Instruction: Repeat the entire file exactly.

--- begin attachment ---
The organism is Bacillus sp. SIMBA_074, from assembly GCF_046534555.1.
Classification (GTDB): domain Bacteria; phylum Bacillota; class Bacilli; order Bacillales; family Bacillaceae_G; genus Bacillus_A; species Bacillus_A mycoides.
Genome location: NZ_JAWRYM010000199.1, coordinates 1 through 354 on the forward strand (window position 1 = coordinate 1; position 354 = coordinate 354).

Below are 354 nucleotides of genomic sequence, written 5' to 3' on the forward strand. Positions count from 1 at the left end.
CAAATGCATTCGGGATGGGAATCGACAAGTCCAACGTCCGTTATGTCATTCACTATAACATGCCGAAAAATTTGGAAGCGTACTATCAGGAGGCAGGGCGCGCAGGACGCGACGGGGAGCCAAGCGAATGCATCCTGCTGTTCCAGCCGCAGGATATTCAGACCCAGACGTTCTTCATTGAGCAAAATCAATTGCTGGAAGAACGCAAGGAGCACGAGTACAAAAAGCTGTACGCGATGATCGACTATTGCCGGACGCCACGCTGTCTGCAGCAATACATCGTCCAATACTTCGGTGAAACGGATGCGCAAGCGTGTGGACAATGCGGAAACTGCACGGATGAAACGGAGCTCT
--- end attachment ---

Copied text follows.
The organism is Bacillus sp. SIMBA_074, from assembly GCF_046534555.1.
Classification (GTDB): domain Bacteria; phylum Bacillota; class Bacilli; order Bacillales; family Bacillaceae_G; genus Bacillus_A; species Bacillus_A mycoides.
Genome location: NZ_JAWRYM010000199.1, coordinates 1 through 354 on the forward strand (window position 1 = coordinate 1; position 354 = coordinate 354).

Below are 354 nucleotides of genomic sequence, written 5' to 3' on the forward strand. Positions count from 1 at the left end.
CAAATGCATTCGGGATGGGAATCGACAAGTCCAACGTCCGTTATGTCATTCACTATAACATGCCGAAAAATTTGGAAGCGTACTATCAGGAGGCAGGGCGCGCAGGACGCGACGGGGAGCCAAGCGAATGCATCCTGCTGTTCCAGCCGCAGGATATTCAGACCCAGACGTTCTTCATTGAGCAAAATCAATTGCTGGAAGAACGCAAGGAGCACGAGTACAAAAAGCTGTACGCGATGATCGACTATTGCCGGACGCCACGCTGTCTGCAGCAATACATCGTCCAATACTTCGGTGAAACGGATGCGCAAGCGTGTGGACAATGCGGAAACTGCACGGATGAAACGGAGCTCT